A Motley Fool member in the U.S. asked a great question during a Q&A session at a Motley Fool U.S. gathering in San Diego last week: “With the bigger presence of media talking about the markets and the hyperactivity of trading by computers, do you see this higher volatility as a more permanent reality for the markets?” It’s a great question because the amount of media attention and computer trading is unquestionably higher today than the past. It worries a lot of people. But the premise of the question — whether there is more volatility today compared to the past — is…
A Motley Fool member in the U.S. asked a great question during a Q&A session at a Motley Fool U.S. gathering in San Diego last week:
“With the bigger presence of media talking about the markets and the hyperactivity of trading by computers, do you see this higher volatility as a more permanent reality for the markets?”
It’s a great question because the amount of media attention and computer trading is unquestionably higher today than the past. It worries a lot of people.
But the premise of the question — whether there is more volatility today compared to the past — is a separate issue. And the answer might surprise you:
- Hour-to-hour, day-to-day, market volatility is indeed higher now than it was in the past.
- Month-to-month, year-to-year volatility is not higher now than it’s been for most of history.
The answer’s important because as investors look around and think, “Wow, today’s market is so much crazier than it’s been in the past,” digging through the data might offer a different perspective. In many ways, what the U.S. stock market’s going through now is the same as it’s ever been and ever was.
The volatility trends described earlier came from looking at the standard deviation of U.S. market returns over the last century for every daily, weekly, monthly, and annual period. It shows how volatility has changed over time.
Here’s how daily volatility looks since 1920 (using the S&P 500, an important U.S. stock market barometer):
Compared to the 1950s and ’60s, the 2000s were pretty wild day to day. That isn’t surprising. Two bubbles burst, and high-frequency traders came into business and began rapidly trading faster than humans ever could. Daily volatility in recent years was nowhere near what it was during the Great Depression in the 1920s and 1930s. And over the last five years, it’s actually lower than it was in the 1980s. But today’s daily market is a wild place compared to the three decades after World War II. No getting around that.
But look what happens when we look at weekly volatility:
The last five years were actually less volatile than we’ve seen for most of the last four decades. You think this year has been volatile? There was an eight-week period in 1980 when stocks in the U.S. fell 5% one week, fell 4% the next, fell 3% after that, then rose 3%, fell 2%, rose 2.6%, fell 3%, and surged 6%.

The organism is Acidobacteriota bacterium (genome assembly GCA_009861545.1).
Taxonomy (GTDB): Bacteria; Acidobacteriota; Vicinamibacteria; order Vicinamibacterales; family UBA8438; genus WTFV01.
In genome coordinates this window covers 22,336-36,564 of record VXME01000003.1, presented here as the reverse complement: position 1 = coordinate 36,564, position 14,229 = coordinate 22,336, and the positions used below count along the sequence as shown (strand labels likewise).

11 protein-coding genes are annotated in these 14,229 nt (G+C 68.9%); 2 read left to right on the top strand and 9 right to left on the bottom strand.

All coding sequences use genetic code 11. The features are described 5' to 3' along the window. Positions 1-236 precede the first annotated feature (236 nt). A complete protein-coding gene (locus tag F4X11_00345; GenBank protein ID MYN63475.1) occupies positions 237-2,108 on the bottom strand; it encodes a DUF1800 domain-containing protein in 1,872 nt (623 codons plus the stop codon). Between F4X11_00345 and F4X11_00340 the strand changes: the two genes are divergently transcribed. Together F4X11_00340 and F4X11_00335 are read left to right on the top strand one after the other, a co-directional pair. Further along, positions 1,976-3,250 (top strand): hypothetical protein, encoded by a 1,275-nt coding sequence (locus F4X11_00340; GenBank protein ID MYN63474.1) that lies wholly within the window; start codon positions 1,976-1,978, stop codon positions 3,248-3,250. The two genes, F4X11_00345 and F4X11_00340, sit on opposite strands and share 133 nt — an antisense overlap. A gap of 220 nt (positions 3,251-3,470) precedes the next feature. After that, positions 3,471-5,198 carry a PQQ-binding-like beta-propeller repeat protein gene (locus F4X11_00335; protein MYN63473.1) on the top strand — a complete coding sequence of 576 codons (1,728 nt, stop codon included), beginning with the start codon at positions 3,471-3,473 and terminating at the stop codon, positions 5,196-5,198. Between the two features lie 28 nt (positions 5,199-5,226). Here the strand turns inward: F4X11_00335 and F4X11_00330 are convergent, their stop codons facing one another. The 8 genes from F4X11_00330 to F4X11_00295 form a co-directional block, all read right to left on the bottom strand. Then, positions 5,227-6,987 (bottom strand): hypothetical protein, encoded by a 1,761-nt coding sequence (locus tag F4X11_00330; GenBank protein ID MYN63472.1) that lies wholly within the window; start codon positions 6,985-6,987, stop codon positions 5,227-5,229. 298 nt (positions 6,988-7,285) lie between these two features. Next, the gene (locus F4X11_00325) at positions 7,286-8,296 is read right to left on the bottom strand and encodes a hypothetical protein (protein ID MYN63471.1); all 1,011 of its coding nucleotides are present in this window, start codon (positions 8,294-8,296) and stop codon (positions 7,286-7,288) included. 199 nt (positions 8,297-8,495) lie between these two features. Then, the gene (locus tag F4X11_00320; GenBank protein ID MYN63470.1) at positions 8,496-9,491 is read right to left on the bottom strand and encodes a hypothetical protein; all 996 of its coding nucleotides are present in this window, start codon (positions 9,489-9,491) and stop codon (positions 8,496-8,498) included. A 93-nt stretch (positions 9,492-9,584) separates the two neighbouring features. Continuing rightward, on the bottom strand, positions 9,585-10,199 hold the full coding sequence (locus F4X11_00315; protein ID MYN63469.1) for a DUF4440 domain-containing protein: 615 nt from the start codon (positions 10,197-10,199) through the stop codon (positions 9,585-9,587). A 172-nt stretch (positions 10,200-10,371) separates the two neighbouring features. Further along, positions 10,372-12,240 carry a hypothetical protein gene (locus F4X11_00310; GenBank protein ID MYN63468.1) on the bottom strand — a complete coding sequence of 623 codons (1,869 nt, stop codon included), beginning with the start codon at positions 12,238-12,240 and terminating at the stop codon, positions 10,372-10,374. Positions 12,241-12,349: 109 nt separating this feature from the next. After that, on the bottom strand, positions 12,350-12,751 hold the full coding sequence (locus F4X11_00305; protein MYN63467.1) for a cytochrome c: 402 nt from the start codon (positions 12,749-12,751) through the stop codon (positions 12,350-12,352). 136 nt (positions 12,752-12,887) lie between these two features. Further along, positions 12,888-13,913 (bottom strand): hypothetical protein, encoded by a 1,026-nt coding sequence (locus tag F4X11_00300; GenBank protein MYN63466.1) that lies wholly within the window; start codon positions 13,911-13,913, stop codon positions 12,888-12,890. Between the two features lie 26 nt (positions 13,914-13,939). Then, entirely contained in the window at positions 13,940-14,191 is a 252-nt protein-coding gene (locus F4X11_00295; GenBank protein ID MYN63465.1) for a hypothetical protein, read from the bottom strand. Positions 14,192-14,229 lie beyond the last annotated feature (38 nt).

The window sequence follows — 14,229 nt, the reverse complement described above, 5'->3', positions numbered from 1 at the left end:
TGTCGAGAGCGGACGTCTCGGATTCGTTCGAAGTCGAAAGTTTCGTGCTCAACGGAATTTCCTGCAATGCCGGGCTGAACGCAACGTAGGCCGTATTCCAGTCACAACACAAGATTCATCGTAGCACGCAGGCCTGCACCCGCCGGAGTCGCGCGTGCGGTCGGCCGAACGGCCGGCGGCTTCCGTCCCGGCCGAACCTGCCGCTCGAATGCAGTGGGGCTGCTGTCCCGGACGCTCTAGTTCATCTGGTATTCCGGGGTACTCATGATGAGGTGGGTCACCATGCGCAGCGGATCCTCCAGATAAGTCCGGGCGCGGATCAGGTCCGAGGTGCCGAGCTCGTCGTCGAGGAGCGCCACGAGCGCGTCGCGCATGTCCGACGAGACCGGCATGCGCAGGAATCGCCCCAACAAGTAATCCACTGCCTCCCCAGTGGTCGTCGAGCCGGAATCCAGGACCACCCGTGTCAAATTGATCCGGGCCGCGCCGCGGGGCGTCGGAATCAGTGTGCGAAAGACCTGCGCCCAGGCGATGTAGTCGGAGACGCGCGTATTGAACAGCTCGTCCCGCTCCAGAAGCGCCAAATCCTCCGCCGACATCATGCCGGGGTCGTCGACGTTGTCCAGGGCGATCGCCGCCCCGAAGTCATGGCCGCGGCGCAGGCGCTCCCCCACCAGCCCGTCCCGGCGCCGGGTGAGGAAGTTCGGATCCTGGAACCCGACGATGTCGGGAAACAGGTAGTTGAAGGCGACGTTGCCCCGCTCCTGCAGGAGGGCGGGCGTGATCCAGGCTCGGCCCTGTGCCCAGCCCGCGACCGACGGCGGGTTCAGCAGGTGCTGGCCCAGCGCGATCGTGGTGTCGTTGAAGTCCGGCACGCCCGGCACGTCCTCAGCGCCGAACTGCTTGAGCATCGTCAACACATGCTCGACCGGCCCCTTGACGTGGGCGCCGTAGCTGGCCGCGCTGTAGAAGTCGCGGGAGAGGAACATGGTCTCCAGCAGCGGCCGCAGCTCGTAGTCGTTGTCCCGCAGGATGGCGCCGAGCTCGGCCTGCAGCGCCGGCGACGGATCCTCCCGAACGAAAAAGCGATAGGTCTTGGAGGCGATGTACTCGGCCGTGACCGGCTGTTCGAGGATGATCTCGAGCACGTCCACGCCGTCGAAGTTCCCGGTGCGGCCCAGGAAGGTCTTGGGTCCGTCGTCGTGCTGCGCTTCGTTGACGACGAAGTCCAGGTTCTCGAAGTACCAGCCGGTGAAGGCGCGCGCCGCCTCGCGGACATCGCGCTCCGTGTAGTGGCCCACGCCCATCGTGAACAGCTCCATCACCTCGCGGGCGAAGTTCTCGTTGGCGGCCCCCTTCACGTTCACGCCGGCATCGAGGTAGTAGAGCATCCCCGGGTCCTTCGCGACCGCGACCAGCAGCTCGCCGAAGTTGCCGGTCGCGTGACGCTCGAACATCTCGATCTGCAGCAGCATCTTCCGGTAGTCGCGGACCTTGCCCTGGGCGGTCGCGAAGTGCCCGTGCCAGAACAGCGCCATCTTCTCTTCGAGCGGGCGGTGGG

Now, here’s monthly volatility:
Here again, recent years aren’t far from average, and are way below the 1920s and 1930s. The last five years have been more tranquil than any period since the 1950s.
And here’s annual volatility:
The wild 2000s had about the same volatility as the 1950s and 1970s. The last five years has actually been one of the least-volatile periods in history.
The sum up: Only in the false tale told by nostalgia is there such a thing as a calm stock market. It’s never existed. And it never will exist.
Part of the reason why investors believe the market was more tranquil in the past is probably because we know how past returns ended up. We know stocks in the U.S. did well in the 1950s and 1960s, so we assume it must have been a calm, orderly time for investors.
But it wasn’t. There was a period in 1955 when the market there fell 5% one month, rose 7% the next, fell 3% after that, and then rose 5%. If this kind of madness happened today, high-frequency traders will be blamed by market participants. The volatile movements will also be taken as a sign that today’s market is too risky to take seriously. But since we know in hindsight that stocks did well in the 1950s, volatility is easy to overlook.
The good news is that where today’s market really is more volatile — hour to hour, day to day — is the kind of period long-term investors shouldn’t pay much attention to anyways. For the periods investors should arguably care about — year to year, decade to decade — it’s same as it ever was.
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The information provided is for general information purposes only and is not intended to be personalised investment or financial advice. This article was written by Morgan Housel and first published on fool.com. It has been edited for fool.sg.